Employed workers declare their jobs are stressful. For most, the employer no longer makes a commitment to the employee. Job security is a thing of the past. Real wages are shrinking, as are benefits. In contrast to previous employment regulations, employers are now allowed to contract with consultants and avoid the responsibilities of employment altogether. Years back when I counseled for the employment service, employers were not allowed to sidestep their roles by contracting. Contracts were allowed of course, but separation between contracting for services and employing workers was carefully delineated.
Workers today are bullied into accepting less across the board. If one is lucky enough to obtain employment, the pattern is one in which the one with the power (the employer) uses that power to scare employees. It goes something like this; “if you don’t do what I want, I’ll make it worse for you”. We see that in the movies when the villain threatens the hero. Now we’re seeing it in the workplace, leaving employees as helpless victims pleading for fairness. Union workers who reject a contract they feel is unfair, represent a rare instance of courage and willingness to accept risk.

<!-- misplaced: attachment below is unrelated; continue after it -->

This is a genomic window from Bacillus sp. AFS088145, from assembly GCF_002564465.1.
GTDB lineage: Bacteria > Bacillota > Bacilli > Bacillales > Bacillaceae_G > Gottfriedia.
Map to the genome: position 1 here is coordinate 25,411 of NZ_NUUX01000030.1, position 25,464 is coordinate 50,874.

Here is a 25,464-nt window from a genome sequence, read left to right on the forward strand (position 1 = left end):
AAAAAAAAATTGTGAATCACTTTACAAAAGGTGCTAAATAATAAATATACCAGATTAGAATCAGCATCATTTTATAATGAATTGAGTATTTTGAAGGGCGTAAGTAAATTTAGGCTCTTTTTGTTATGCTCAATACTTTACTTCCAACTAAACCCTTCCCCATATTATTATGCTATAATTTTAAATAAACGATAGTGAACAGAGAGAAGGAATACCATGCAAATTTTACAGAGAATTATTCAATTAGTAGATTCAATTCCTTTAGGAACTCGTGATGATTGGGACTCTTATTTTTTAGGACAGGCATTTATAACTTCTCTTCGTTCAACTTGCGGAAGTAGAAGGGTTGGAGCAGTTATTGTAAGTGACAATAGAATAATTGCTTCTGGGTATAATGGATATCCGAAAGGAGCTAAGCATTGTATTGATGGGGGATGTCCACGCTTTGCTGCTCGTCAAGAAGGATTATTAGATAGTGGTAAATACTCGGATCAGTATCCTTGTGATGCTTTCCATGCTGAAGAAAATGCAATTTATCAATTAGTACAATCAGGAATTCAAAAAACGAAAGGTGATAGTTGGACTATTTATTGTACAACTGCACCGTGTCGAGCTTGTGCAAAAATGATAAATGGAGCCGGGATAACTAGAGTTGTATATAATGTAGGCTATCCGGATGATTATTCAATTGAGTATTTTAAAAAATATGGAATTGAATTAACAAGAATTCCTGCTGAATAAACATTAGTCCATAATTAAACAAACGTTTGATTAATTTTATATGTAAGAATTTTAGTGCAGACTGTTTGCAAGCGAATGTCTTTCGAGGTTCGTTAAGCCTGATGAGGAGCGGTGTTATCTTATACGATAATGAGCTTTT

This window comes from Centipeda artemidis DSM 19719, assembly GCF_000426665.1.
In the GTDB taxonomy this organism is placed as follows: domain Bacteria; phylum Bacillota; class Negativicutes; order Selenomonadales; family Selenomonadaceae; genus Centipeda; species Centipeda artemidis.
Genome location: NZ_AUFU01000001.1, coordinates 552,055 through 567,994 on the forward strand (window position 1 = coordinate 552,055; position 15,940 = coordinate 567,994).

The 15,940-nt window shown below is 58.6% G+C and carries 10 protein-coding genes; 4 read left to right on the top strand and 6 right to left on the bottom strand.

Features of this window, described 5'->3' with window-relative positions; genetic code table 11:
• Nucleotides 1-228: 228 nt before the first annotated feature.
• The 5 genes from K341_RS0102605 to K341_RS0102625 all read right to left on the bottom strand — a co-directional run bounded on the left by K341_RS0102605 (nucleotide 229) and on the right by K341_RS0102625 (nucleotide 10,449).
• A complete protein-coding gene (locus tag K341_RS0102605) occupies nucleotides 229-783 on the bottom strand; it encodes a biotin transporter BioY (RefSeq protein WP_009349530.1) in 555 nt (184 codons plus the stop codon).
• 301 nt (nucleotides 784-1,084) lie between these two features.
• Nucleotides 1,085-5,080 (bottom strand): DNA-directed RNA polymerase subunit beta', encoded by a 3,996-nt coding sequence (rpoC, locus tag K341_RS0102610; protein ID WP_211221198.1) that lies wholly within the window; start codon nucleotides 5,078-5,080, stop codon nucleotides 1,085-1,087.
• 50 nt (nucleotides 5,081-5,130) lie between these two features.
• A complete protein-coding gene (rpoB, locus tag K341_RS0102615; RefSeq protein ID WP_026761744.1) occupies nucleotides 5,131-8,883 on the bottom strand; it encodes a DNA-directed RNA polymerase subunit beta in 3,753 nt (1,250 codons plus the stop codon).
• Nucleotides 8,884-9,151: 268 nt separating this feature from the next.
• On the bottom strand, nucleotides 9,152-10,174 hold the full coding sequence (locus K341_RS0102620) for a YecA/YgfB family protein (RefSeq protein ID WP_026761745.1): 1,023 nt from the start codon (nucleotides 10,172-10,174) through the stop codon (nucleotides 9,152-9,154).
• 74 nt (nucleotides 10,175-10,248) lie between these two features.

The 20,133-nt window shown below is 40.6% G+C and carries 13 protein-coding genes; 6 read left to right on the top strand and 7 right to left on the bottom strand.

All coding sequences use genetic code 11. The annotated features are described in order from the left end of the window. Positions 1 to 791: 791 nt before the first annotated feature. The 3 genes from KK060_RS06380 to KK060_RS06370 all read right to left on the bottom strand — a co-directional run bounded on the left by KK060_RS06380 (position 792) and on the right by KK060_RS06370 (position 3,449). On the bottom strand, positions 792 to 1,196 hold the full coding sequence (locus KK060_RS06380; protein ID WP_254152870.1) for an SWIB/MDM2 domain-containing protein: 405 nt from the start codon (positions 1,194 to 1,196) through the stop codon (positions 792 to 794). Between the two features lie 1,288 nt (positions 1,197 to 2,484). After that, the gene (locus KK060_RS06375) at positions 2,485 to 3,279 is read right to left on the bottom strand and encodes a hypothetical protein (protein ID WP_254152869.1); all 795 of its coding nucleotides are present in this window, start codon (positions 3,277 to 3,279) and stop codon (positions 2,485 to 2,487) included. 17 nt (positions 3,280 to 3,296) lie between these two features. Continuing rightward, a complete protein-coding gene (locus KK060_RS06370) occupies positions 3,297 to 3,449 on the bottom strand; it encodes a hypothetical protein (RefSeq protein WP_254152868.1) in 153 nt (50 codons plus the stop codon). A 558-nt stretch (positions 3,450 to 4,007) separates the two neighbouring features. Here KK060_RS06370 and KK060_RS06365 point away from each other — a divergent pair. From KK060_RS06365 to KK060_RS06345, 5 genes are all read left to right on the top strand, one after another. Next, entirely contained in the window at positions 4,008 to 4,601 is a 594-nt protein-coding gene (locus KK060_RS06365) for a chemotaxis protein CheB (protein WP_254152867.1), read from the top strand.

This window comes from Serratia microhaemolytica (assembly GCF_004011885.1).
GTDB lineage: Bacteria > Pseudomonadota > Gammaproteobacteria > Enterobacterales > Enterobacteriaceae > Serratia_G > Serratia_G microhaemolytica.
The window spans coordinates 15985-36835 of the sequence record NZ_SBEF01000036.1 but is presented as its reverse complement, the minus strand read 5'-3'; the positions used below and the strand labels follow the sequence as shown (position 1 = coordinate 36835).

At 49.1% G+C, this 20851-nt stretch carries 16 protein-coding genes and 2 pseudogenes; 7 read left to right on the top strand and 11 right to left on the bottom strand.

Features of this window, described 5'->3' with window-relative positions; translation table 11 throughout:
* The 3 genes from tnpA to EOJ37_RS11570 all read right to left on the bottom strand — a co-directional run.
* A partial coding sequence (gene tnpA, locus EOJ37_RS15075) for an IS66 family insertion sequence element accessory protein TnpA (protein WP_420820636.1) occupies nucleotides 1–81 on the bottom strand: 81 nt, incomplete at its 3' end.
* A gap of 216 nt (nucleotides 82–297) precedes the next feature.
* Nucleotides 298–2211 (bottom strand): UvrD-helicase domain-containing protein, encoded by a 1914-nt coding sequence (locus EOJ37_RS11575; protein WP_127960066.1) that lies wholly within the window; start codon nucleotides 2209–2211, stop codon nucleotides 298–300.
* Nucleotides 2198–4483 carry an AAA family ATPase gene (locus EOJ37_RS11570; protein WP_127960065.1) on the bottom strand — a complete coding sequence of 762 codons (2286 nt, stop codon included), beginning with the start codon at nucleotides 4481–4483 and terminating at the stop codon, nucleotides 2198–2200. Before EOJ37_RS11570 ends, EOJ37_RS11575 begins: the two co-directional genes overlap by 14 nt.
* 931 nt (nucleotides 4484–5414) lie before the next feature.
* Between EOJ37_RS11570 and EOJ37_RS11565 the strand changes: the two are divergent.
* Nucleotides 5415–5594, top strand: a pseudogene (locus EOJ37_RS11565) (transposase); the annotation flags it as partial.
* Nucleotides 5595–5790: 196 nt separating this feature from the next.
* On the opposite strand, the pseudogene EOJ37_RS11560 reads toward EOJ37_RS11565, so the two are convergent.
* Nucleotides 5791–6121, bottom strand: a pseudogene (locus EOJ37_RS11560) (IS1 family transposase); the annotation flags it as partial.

Unfortunately, workers in this country are going to have to get up off their knees and recognize they may have to fight for fairness, just as workers did in the early years of unionization. Begging for fairness is not a winning strategy. Today unions are too often willing to accede to the employer’s demands. It appears our unions won big in the ’30’s and ’40’s and then sat back and raked in the cash. In the process too many unions bargained away their workers’ rights little by little. It worked in the short run, but now we’re seeing the result.